... also, you probably don't want to mess up your current PC by for example using a block of memory after freeing it [and the filesystem decided that's where it's going to put some important file-data that when it's written over by your code prevents the file-system from ever working again!]...

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    Been, there, done that, have we?
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    12/20: Mario F.:I never was, am not, and never will be, one to shut up in the face of something I think is fundamentally wrong.

    Amen brother!

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    Quote Originally Posted by Dino View Post
    Been, there, done that, have we?
    Not quite I never thrashed the hard-disk, but I managed to mess up some internal data structures in the OS so it crashed - weird blue-screens that you don't expect, in modules that you didn't even know existed.

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    Compilers can produce warnings - make the compiler programmers happy: Use them!
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    C++まいる!Cをこわせ! Elysia's Avatar
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    So why do you need to directly access hardware?
    Quote Originally Posted by Adak View Post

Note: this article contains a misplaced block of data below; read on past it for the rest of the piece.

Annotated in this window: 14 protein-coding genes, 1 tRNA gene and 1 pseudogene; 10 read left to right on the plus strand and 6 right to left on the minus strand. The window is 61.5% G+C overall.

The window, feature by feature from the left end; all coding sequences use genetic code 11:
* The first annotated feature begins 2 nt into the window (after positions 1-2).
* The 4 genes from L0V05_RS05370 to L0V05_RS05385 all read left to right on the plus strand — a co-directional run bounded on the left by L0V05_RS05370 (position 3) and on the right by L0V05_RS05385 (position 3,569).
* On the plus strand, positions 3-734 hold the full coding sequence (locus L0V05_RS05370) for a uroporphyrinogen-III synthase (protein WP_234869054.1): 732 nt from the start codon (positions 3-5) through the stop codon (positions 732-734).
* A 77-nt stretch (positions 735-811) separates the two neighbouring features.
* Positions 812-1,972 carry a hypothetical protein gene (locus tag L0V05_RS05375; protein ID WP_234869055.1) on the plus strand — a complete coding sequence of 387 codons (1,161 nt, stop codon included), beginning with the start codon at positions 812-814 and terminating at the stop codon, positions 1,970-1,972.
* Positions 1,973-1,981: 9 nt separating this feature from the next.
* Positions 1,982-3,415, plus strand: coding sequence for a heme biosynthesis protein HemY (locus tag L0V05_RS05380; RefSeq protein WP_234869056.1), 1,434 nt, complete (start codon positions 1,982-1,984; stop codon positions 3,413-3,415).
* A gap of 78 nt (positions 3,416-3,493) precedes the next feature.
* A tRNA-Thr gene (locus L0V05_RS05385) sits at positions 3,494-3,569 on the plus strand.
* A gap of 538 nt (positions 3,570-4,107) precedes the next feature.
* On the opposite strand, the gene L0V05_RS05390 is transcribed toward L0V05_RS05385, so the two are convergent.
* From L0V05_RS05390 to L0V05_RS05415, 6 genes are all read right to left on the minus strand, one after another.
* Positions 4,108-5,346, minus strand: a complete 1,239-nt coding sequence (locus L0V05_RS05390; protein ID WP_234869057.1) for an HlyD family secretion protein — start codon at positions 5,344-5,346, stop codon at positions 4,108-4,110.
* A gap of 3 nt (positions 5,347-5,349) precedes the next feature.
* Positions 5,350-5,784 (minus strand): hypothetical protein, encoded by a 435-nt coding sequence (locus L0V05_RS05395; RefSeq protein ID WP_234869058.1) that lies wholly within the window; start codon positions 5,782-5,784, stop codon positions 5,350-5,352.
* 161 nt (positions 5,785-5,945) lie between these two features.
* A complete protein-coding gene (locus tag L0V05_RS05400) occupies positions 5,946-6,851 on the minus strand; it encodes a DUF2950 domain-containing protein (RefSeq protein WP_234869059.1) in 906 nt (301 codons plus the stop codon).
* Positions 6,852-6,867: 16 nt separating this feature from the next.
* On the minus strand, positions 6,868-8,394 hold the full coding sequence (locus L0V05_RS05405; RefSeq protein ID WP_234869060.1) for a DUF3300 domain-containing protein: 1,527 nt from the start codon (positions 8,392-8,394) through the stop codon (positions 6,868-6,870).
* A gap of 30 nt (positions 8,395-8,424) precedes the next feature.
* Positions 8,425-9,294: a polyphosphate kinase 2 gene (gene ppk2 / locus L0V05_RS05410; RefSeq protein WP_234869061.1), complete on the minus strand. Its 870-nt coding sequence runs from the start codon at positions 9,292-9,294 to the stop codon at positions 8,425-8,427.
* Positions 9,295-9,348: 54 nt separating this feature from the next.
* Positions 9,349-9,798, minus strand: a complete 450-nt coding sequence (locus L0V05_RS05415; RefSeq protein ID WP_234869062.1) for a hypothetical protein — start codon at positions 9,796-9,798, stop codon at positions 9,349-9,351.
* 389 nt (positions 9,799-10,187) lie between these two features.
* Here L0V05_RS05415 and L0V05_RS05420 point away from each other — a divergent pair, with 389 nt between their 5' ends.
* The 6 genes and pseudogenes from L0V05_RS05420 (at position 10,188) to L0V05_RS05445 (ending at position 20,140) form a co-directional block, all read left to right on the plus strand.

io.h certainly IS included in some modern compilers. It is no longer part of the standard for C, but it is nevertheless, included in the very latest Pelles C versions.
    Quote Originally Posted by Salem View Post
    You mean it's included as a crutch to help ancient programmers limp along without them having to relearn too much.

    Outside of your DOS world, your header file is meaningless.

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    Captain Crash brewbuck's Avatar
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    Quote Originally Posted by Elysia View Post
    So why do you need to directly access hardware?
    Why not aspire to learn something? You don't have to stay in application land all the time.

    Depending on what kind of access you need, you can do a lot from user mode on Windows. You could use NtOpenSection() on "\device\physicalmemory" followed by NtMapViewOfSection() to bring portions of physical addresses into your address space.

    And I'm sure there is a way to read and write ports, if you have proper privileges. All of it probably requires administrator privileges.

    Have fun locking up your computer
    Code:
    //try
    //{
    	if (a) do { f( b); } while(1);
    	else   do { f(!b); } while(1);
    //}

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    C++まいる!Cをこわせ! Elysia's Avatar
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    Sure.